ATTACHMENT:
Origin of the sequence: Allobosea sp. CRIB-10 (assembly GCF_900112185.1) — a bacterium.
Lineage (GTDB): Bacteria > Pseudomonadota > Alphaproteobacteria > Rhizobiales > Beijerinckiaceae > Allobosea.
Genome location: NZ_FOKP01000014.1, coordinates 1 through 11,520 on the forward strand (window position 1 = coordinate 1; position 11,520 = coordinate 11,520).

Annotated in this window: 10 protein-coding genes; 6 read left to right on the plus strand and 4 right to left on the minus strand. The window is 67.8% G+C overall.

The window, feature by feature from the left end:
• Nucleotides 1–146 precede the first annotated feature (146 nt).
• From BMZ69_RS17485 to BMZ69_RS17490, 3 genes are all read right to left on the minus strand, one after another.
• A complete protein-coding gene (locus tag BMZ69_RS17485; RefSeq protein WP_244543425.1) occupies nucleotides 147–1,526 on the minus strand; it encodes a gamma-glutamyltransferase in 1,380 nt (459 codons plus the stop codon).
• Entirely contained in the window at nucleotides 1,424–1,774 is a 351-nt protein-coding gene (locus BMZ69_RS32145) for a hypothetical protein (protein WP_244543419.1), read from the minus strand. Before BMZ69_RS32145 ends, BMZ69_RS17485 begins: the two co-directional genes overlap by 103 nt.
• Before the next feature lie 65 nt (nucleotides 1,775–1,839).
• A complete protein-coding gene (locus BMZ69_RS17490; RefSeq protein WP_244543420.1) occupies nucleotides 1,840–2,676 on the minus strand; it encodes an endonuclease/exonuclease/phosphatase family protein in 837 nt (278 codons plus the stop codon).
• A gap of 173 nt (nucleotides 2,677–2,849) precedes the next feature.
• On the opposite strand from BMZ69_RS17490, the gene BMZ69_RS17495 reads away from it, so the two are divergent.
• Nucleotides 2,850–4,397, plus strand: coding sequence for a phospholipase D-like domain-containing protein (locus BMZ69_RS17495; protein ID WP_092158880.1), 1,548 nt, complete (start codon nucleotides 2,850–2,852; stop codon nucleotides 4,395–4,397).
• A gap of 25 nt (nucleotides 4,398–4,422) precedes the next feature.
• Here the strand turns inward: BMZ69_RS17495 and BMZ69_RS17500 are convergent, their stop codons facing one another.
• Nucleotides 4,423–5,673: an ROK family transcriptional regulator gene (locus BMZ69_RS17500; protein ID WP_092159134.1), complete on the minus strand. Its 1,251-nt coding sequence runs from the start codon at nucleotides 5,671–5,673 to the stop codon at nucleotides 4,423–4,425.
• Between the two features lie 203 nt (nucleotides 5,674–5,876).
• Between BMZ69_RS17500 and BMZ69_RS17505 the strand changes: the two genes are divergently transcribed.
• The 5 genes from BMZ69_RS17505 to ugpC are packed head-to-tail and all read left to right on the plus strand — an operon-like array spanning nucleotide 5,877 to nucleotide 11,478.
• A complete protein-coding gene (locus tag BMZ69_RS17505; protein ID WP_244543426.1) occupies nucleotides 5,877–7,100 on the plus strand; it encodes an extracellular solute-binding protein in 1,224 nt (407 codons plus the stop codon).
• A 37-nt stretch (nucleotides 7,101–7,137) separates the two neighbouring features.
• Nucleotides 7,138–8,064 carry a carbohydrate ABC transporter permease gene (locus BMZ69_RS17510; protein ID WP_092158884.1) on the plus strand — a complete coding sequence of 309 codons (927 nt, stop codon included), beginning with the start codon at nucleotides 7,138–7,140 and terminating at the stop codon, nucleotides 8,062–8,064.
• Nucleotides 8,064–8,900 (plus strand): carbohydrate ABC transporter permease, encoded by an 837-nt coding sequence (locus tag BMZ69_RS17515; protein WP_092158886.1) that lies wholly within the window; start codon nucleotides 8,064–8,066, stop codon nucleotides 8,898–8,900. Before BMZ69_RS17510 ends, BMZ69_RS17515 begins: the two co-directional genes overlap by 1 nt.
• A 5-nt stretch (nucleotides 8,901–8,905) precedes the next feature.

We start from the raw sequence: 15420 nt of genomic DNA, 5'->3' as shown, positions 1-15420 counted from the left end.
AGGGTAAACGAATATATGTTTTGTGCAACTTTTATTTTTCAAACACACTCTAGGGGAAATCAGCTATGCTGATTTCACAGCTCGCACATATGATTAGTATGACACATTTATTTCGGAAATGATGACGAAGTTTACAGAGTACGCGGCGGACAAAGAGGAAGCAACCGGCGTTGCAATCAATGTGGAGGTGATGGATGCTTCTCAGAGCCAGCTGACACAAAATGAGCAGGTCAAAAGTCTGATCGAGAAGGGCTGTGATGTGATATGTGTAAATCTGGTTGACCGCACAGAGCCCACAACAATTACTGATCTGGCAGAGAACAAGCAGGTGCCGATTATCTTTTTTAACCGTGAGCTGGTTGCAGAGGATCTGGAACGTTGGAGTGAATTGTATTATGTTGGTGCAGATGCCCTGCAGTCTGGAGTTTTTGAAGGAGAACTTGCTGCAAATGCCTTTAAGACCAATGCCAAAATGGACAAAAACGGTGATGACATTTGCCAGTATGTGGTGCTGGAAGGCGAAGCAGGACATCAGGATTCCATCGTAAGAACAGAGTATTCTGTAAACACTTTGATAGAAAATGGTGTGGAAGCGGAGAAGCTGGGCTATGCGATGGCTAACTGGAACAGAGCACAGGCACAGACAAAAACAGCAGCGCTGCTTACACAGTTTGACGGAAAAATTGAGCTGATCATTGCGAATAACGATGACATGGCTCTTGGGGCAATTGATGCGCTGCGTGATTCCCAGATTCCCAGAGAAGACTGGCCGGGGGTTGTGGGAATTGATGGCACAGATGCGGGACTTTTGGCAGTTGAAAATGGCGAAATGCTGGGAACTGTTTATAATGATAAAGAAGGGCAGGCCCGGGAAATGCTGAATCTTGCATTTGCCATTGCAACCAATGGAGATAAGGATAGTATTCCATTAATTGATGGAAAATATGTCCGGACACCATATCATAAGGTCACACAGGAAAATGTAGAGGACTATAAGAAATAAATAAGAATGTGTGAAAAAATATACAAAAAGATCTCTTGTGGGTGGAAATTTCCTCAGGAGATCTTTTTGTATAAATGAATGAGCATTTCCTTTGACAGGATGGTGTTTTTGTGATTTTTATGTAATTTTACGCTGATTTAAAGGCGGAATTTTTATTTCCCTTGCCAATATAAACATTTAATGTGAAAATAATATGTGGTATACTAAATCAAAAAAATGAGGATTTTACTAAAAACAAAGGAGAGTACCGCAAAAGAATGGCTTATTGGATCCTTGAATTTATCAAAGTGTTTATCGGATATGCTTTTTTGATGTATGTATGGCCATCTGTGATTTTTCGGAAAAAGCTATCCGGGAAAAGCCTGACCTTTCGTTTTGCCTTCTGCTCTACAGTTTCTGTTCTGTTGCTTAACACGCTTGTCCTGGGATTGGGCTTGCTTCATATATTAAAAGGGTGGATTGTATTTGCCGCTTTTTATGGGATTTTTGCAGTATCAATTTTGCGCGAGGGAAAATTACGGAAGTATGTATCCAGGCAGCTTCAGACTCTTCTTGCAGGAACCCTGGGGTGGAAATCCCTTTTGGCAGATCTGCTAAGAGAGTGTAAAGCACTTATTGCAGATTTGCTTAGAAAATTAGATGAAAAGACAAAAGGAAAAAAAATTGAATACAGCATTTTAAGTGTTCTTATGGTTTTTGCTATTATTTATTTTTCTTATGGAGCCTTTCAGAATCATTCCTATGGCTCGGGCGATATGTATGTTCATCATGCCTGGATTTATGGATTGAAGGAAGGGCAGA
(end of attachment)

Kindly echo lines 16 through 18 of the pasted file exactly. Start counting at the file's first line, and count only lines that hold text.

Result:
• Here the strand turns inward: BMZ69_RS17495 and BMZ69_RS17500 are convergent, their stop codons facing one another.
• Nucleotides 4,423–5,673: an ROK family transcriptional regulator gene (locus BMZ69_RS17500; protein ID WP_092159134.1), complete on the minus strand. Its 1,251-nt coding sequence runs from the start codon at nucleotides 5,671–5,673 to the stop codon at nucleotides 4,423–4,425.
• Between the two features lie 203 nt (nucleotides 5,674–5,876).